Modi’s visit, the first in 30 years by an Indian prime minister, was in sharp contrast to Chinese president Xi Jinping – Modi wooed unabashedly and went to the Valley gods while Xi had the gods come to him in Seattle.

Privately, the Valley people complained about difficulties in India – from setting up a company, providing venture capital to closing it down if it fails. Then the perennial lack of infrastructure – from good roads to clean water – everything is a hassle.

Hugging Obama
Giving each other a hug, it was the fifth time Modi and Obama have met in a year. Obama called him “my good friend,” and Modi said how deeply he valued the friendship and the India-US relationship. Unlike the Congress party, Modi has no qualms about embracing America – if it is in India’s interests. He is moving faster with the US even though the US-Pakistan and US-China equations make the strategic picture complex.

The remarks made by Obama and Modi after their meeting reflected their priorities. Obama was all about climate change – he wants progress in Paris as part of his legacy. Modi wants to protect India’s development space. He will go green but the Americans must help with technology and finance.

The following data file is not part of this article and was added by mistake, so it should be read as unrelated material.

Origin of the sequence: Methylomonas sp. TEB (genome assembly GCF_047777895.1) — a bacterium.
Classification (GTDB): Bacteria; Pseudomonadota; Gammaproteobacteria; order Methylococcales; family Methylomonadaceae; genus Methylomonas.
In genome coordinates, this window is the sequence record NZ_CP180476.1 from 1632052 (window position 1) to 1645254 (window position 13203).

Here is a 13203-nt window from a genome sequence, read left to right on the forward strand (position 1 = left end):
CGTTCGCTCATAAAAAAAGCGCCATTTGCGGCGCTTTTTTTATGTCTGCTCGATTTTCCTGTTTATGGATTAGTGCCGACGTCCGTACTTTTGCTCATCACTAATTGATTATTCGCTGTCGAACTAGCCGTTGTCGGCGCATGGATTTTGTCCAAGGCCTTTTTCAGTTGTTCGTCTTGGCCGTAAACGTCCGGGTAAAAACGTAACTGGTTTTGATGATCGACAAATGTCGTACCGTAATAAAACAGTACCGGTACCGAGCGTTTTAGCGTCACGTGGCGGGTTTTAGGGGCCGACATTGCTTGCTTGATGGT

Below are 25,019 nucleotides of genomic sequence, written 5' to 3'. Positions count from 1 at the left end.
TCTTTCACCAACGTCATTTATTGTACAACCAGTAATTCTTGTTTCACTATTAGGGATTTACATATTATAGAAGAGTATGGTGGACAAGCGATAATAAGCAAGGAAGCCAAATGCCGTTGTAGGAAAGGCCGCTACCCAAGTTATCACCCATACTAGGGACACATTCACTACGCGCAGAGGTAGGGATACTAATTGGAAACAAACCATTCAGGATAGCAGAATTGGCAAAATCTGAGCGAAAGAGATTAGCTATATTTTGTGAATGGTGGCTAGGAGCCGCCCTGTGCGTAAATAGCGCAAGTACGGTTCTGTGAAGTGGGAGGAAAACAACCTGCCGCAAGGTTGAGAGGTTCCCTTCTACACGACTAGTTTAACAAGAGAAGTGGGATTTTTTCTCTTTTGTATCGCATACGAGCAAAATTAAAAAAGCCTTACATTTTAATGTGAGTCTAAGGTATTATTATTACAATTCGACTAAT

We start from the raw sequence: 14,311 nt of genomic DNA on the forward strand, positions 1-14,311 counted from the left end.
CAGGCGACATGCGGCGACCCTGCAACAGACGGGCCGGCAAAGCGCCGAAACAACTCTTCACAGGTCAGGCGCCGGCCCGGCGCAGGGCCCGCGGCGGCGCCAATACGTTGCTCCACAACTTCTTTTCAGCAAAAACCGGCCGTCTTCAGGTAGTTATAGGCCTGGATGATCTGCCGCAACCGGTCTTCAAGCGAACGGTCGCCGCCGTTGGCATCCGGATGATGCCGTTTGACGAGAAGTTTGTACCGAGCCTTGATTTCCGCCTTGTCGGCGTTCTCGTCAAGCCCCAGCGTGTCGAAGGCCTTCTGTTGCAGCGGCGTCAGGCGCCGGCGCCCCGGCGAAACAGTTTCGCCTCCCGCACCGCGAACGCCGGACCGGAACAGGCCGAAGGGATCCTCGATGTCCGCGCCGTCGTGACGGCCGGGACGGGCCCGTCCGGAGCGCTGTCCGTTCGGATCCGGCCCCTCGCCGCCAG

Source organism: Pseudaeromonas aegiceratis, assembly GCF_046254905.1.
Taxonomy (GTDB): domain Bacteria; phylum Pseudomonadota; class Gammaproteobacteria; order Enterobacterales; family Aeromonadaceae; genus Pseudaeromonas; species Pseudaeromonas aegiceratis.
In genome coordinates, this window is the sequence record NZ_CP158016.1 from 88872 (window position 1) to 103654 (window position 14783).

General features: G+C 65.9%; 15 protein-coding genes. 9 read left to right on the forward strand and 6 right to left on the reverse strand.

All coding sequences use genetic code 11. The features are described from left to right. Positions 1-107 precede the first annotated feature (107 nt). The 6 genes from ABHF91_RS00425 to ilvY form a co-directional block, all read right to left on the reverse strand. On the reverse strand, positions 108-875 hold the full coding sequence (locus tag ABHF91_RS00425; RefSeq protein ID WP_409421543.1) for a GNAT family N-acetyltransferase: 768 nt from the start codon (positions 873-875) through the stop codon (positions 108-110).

Instead of announcing India’s Intended National Determined Contributions to fight climate change at the UN Sustainable Development Summit, Swarup said the announcement would come on Gandhi Jayanti.  Apparently, an India-US climate agreement is also in the works.

Modi listed what he wants from Obama – US support for India’s permanent membership in an expanded UN Security Council, India’s membership in various international export control regimes and membership in Asia-Pacific Economic Community. There is a clear attempt to make the narrative on Indo-US relations more balanced where it is not just the Americans listing their demands.

The Strategic and Commercial Dialogue, held two days before Modi’s arrival, took stock of the bilateral relations with three Indian ministers in attendance. US officials said the pace of reforms was slow, the business climate still muggy with regulations, a slow judicial system and tax uncertainties. India asked for a “totalisation agreement”, more market access and relief from all the noise around H-1B visas. They announced several new initiatives, including joint training of peacekeeping forces in Africa and a regular foreign secretary-level dialogue.

UN reforms